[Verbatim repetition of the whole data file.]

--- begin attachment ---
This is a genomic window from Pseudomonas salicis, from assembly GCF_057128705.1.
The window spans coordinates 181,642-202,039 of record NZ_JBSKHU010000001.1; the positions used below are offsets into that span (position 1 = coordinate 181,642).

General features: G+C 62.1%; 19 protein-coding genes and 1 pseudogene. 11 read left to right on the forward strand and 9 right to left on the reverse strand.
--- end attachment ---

This is a genomic window from Pseudomonas salicis, from assembly GCF_057128705.1.
The window spans coordinates 181,642-202,039 of record NZ_JBSKHU010000001.1; the positions used below are offsets into that span (position 1 = coordinate 181,642).

General features: G+C 62.1%; 19 protein-coding genes and 1 pseudogene. 11 read left to right on the forward strand and 9 right to left on the reverse strand.